Exit the Gungeon is an extremely simple and repetitive rogue-like that doesn’t feel worthwhile as a PC or console experience.
Over the last decade, the rogue-like genre has become one of the most popular in gaming with titles such as The Binding of Isaac, FTL, Spelunky, and Dead Cells all topping Twitch viewership at different times. Dodge Roll’s 2016 rogue-like bullet-hell Enter the Gungeon similarly had its time in the spotlight and met critical acclaim with an 87 average on Metacritic. However, with Exit the Gungeon, Dodge Roll has created a lackluster, overly repetitive 2D platformer spin-off that feels like too much of a downgrade from Enter the Gungeon, and simply doesn’t feel like it’s worth your time on PC or console.
From my experience, the most successful rogue-likes are the games where each run feels different and unique from the last. The player feels a distinct sense of progression through item and character unlocks, or even just developing a better understanding of the game’s mechanics. In my mind, Exit the Gungeon is void of many of these elements.
For one, the environment is small, cramped, uninteresting, and repetitive. You start each run riding a tightly-packed elevator that enemies spawn in. Every once in awhile the elevator comes to a stop, where you defeat enemies in another small room before reboarding the elevator. Personally, I didn’t like this level design. Exit the Gungeon was originally a mobile game, so it makes sense that the environments would be repetitive and scaled to a phone-screen size, but it’s way too repetitive.
Games like Spelunky and The Binding of Isaac feel different each run because of their randomized environments. Even in a title like Risk of Rain 2, where the same planets are repeatedly cycled through, other elements like chest and teleporter locations are randomized. Exit the Gungeon does away with that randomized element in its level design, making even a single run feel pretty boring and repetitive environmentally.
Another element missing in Exit the Gungeon is a feeling of progression. After each run, you’re sent back to “The Breach”, a safe-haven where you can switch between playable characters and spend your hard-earned credits on cosmetics or new weapons. The issue is that even unlocking new weapons doesn’t really feel like progression. That’s because in Exit the Gungeon every 15-ish few seconds your gun randomly rerolls, giving you another gun you’ve unlocked. This means that even after you’ve unlocked an extremely powerful weapon, you might only get to use it for 1 minute of a 30-minute run. Additionally, you have no idea whether that minute will be well-spent shredding a difficult boss, or absolutely wasted battling basic throwaway enemies on the elevator. This element honestly makes the game’s form of progression feel pretty meaningless as you’ll still find yourself rolling horrible weapons like the long-charging blunderbuss during challenging fast-paced boss fights.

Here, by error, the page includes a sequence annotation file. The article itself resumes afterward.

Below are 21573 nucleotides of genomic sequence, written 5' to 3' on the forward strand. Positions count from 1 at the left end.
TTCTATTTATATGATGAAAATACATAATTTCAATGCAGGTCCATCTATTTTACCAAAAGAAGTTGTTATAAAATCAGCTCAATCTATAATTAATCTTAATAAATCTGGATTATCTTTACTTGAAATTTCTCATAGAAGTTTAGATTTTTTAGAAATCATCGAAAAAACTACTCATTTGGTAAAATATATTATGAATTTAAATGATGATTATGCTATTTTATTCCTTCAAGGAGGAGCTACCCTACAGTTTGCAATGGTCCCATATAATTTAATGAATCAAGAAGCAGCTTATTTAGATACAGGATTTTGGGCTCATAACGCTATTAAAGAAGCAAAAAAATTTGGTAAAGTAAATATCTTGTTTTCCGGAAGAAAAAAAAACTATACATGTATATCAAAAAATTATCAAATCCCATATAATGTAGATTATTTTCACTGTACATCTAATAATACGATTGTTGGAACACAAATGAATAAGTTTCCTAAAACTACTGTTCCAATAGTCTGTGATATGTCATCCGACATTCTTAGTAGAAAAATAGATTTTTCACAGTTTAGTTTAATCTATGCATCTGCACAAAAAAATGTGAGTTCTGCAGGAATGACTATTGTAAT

Exit the Gungeon‘s challenge feels like it should come from its small environments that are constantly filled with flying bullets and dangerous enemies. However, on my second run, I ended up beating the game’s final boss. This is because I discovered that you’re actually 100% invulnerable while airborne. This means that as long as you’re jumping or dodging you can literally pass through enemy projectiles without taking any damage; you can only take damage while touching the ground. This mechanic ruins much of the game’s challenge as you can spam your jump and rolls constantly without ever taking damage as long as you don’t land right on top of an enemy or inside of a bullet’s hitbox. The game’s most challenging moments involved tactically jumping around a room for 45 seconds, waiting to roll a gun that helps you complete your current objective.
I should mention that there is a combo meter that increases for each gun you cycle through without getting hit. The higher your combo is, the more likely you are to see strong weapons appear. However, this isn’t a guarantee that bad weapons won’t appear. In a way, the game’s random element makes it even more repetitive. What I mean by this is that statement is that when you receive a good weapon, you don’t think to yourself “Wow, this is looking like a great run!” because you know it will be gone in 15 seconds.
In general, each run feels far too much like the last. The environment hardly ever changes, you’re going to get all the same guns at different points, and the only element differentiating the characters from each other is their passive abilities. The most random element of Exit the Gungeon from my experience is which bosses will appear in each run.
It might sound like I am being extremely harsh on Exit the Gungeon, but I’m not trying to come off that way. I think that Exit the Gungeon is a really-well done mobile game, and if I was taking the subway into work, or in middle school looking for a game to play on my phone during lunch, I would be playing this game. The cartoon graphics are really cute, guns are very creative and unique, and the combat can be exciting with strong weapons.
However, I am reviewing this title in 2020; there is a massive catalog of rouge-like games that do everything Exit the Gungeon does, and many that do what is presented here even better. Additionally, rogue-like games typically have so much replay value, that many players don’t need a reason to expand past the ones they really love. A decade ago, that might’ve made Exit the Gungeon‘s strength it’s portability as a mobile title. Today, that comes with an asterisk as the Nintendo Switch has a great selection of similar rogue-like titles available for essentially the same price. I guess if your only gaming system is a mobile device Exit the Gungeon could be a great game for you, but otherwise, I don’t see it being worth most people’s time, especially when compared to other games in this saturated genre.